From communications prof Mark Balnaves at MercatorNet:
Thirty years ago, pollsters could use landline phone numbers to amass a statistically representative group of people. For example, reverse telephone directories ensured that pollsters would be fairly confident on their sampling frame and the identity of participants.
The shift to mobile phones and internet polls have meant that pollsters are now faced with a more fluid situation. Not as many people are willing and able to take calls from pollsters on their home phone – if they even have one – which can affect the quality of the data. And after all, pollsters can only work with the data they have.
It might appear that with the rise of the internet, there are now easier and more reliable ways to divine the citizen mind. But what is gained from “rich data” (what people say in detail) has to be balanced against the loss of a reliable sampling frame – not everyone has access to the internet or the time to fill in internet polls. More importantly, perhaps, unlike the earlier conventions polling is no longer deliberative and participatory.More.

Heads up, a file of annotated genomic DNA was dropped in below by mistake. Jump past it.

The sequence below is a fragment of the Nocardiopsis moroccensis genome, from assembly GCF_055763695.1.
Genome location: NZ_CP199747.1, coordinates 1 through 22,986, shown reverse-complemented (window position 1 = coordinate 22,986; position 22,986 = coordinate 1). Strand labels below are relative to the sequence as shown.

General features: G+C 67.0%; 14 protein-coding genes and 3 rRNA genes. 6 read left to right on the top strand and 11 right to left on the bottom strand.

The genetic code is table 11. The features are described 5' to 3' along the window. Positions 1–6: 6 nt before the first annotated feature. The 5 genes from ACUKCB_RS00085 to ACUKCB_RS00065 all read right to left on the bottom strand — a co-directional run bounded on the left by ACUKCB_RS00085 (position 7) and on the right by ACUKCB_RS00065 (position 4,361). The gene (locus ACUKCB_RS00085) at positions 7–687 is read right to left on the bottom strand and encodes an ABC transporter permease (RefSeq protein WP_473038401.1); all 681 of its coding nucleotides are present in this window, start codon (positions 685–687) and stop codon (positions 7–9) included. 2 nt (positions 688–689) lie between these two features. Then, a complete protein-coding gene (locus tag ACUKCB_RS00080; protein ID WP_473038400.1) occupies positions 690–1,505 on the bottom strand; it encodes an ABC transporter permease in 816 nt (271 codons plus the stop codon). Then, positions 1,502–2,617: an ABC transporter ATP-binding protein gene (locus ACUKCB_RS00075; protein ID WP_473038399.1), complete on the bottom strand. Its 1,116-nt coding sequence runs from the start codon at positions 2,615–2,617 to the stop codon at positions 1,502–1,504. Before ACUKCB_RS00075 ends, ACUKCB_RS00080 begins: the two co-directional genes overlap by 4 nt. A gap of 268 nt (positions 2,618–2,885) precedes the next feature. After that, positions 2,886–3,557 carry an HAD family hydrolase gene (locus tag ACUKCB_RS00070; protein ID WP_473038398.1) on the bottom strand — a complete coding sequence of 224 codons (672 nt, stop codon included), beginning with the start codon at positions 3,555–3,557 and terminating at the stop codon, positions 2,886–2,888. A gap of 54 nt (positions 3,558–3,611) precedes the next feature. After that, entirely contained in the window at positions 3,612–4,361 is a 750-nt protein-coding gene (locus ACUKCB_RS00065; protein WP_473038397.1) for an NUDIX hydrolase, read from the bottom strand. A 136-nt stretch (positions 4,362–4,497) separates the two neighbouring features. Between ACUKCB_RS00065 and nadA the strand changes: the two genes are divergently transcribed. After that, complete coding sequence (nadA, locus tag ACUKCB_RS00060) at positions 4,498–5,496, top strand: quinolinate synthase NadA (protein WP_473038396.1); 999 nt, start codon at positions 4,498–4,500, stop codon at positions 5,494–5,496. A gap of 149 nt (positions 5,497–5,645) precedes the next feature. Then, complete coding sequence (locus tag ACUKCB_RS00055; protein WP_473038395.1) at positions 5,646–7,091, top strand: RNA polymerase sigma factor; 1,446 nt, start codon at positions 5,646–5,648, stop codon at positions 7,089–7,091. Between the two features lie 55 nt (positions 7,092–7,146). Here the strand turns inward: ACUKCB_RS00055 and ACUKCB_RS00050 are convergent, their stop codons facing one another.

Reality check: Another reason, worthy of a book probably, is that most polls in such a contested election are efforts to sway the outcome or to reassure the pollster’s constituency that it is worth continuing to fight. They serve about the same purpose as speeches to the troops and should be considered to be about as reliable as to outcome.
See also: Why not to trust 2016 presidential polls: Many issues prevented pollsters from accurately building their models.